The Last Tinker – City of Color: What We Think
Mimimi Productions presents the tale of a Koru; a monkey-like young boy with the ability to create items using the power of his imagination. He can combine simple elements such as construction paper and tape to craft useful gear and objects. Though there was a time when many people possessed these talents, Koru seems to be the only one that remains.
Koru’s quest is to banish The Bleakness. This dividing force is sapping the color out of a realm built on imagination, turning denizens of different colors against one another, and threatening to bring an end to everything. Using the inherent powers of red, blue and green, he can solve puzzles and help people in his travels, or drive away enemies.
A Colorful Cast
The introductory narrative involving a world based on imagination conjured up memories of LittleBigPlanet, though the gameplay is reminiscent of games like Ratchet and Clank. You move Koru through the world freely, talking to folks for information and missions, and scrapping with those who would bar your progress. There are also a couple of rail-riding instances during a race sequence, and speeding through the diverse landscapes made for an impressive spectacle.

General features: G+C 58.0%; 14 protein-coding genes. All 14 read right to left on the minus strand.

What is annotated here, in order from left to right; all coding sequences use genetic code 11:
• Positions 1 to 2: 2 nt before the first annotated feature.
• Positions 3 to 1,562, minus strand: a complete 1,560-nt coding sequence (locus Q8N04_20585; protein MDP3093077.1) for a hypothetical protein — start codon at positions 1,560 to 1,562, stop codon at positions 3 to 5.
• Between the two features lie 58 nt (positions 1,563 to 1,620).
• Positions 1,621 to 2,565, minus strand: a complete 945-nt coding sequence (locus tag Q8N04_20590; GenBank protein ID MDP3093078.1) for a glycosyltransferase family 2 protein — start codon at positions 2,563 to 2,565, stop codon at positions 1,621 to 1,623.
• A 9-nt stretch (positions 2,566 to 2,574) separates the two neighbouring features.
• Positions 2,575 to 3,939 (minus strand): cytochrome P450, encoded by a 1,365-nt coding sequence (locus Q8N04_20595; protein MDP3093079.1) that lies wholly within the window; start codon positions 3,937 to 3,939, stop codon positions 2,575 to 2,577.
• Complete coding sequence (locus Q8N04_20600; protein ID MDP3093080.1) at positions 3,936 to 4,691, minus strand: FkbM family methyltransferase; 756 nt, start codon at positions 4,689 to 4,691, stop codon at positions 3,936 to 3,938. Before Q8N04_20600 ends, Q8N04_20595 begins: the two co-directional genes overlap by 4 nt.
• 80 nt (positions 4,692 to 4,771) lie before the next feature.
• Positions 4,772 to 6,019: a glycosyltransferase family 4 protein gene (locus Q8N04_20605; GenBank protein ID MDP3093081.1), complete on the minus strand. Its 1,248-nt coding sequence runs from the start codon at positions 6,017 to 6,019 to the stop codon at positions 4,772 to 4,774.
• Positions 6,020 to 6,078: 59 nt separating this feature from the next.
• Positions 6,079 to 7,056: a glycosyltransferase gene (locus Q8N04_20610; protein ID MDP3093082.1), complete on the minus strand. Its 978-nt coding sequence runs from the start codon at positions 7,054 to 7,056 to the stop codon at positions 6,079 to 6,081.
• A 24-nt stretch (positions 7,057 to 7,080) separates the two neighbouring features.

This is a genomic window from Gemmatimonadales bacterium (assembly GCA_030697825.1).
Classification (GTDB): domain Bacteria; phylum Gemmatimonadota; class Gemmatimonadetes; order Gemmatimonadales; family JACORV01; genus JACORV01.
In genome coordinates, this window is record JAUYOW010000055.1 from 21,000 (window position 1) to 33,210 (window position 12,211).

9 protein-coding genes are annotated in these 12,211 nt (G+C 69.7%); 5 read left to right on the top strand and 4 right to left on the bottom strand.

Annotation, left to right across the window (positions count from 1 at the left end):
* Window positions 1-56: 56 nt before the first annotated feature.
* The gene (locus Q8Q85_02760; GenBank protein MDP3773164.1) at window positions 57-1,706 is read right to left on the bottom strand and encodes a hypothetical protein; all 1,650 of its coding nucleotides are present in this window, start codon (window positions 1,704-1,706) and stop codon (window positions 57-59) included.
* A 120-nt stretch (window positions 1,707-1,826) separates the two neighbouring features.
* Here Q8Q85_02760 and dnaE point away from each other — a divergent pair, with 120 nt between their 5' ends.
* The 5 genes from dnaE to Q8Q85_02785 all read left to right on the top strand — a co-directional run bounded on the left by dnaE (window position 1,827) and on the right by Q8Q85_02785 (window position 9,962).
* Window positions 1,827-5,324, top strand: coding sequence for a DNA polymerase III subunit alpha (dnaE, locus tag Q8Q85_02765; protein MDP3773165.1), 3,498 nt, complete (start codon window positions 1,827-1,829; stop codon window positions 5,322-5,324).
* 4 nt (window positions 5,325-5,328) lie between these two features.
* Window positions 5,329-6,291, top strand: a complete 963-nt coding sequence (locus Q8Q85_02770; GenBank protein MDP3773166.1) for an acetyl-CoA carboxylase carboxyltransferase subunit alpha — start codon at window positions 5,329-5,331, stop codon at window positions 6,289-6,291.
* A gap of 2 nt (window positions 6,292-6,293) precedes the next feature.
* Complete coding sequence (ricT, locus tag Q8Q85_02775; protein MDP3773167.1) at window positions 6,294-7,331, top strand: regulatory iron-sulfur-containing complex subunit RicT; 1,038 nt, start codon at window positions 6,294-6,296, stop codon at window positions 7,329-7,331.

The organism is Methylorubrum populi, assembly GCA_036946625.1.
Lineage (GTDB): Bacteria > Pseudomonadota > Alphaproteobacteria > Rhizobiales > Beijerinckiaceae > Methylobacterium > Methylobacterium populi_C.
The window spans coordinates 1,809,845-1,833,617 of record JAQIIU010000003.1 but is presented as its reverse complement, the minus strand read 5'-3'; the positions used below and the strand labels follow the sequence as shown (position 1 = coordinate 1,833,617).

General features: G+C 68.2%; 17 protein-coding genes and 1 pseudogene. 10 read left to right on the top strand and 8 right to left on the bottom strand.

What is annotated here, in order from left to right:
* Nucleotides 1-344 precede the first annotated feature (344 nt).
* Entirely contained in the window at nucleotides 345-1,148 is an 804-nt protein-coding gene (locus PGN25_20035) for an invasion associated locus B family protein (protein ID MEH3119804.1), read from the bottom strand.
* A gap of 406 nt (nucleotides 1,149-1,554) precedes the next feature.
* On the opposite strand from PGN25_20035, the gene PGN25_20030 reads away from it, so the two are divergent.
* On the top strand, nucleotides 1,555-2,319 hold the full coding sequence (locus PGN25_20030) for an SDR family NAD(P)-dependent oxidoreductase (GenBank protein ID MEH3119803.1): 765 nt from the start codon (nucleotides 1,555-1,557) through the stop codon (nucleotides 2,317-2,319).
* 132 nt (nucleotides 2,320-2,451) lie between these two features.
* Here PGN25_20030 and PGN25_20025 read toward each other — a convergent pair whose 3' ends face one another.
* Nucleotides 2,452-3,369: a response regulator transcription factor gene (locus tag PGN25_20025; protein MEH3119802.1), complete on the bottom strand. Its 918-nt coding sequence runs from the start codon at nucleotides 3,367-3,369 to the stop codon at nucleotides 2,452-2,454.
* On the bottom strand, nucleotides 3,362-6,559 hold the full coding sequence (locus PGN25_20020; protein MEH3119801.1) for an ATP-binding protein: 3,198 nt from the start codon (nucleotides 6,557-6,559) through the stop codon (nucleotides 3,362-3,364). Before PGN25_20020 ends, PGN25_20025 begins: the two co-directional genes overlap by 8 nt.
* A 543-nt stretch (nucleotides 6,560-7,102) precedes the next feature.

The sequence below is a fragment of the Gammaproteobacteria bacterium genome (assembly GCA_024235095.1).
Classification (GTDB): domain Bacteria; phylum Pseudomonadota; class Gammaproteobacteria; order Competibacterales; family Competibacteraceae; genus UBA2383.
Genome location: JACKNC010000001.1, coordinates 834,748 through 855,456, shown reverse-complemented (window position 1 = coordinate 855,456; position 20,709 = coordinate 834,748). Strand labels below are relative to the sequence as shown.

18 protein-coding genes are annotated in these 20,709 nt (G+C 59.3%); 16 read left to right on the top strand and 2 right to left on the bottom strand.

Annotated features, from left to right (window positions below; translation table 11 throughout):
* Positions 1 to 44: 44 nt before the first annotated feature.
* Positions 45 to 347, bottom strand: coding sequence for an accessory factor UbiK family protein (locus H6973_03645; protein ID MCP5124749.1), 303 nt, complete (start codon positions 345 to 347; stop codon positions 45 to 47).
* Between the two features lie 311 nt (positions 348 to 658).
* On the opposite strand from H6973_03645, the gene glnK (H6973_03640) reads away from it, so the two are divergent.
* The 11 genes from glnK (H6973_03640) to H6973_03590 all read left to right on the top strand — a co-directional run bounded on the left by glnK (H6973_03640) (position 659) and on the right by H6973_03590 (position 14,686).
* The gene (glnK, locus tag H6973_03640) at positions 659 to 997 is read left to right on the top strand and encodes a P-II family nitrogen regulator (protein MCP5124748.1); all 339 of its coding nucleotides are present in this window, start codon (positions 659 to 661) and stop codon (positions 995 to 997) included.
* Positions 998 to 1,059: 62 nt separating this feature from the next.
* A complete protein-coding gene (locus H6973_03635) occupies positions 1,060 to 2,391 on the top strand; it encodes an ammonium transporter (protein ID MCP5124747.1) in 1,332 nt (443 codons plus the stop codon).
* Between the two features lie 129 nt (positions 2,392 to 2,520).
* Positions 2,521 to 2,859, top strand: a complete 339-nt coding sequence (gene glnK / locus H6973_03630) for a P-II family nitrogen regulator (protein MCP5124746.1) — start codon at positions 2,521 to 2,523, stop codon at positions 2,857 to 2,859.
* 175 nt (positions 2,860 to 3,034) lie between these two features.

Your floating sidekick can assist you by flying in the direction of your next objective when prompted. It’s fortunate that he has this helpful skill, as he constantly makes mewling noises when onscreen. I would imagine if the spirit of Navi from Ocarina of Time were to possess a verbose kitten, the effect would be similar.
The game is insanely vibrant and colorful, and in particular, the character models are endearing and inventive. It’s as if you dug through your toy box, found your favorite stuffed animal friends and dove headlong into a sandbox full of Skittles.
A Winner is Hue
The build I played is short, but gives every indication that The Last Tinker will be an incredibly creative action adventure game. It already hints at some novel approaches to puzzle solving. It also features a competent combat system, though I hope that later stages will add some additional techniques, if only to break up the repetition a bit. There isn’t much along the lines of how the use of color plays into the equation, but what’s here still makes for a tasty tease.
The Last Tinker: City of Color is scheduled for a Summer 2014 release. It will be available on consoles, and on PC, Mac and Linux through Steam.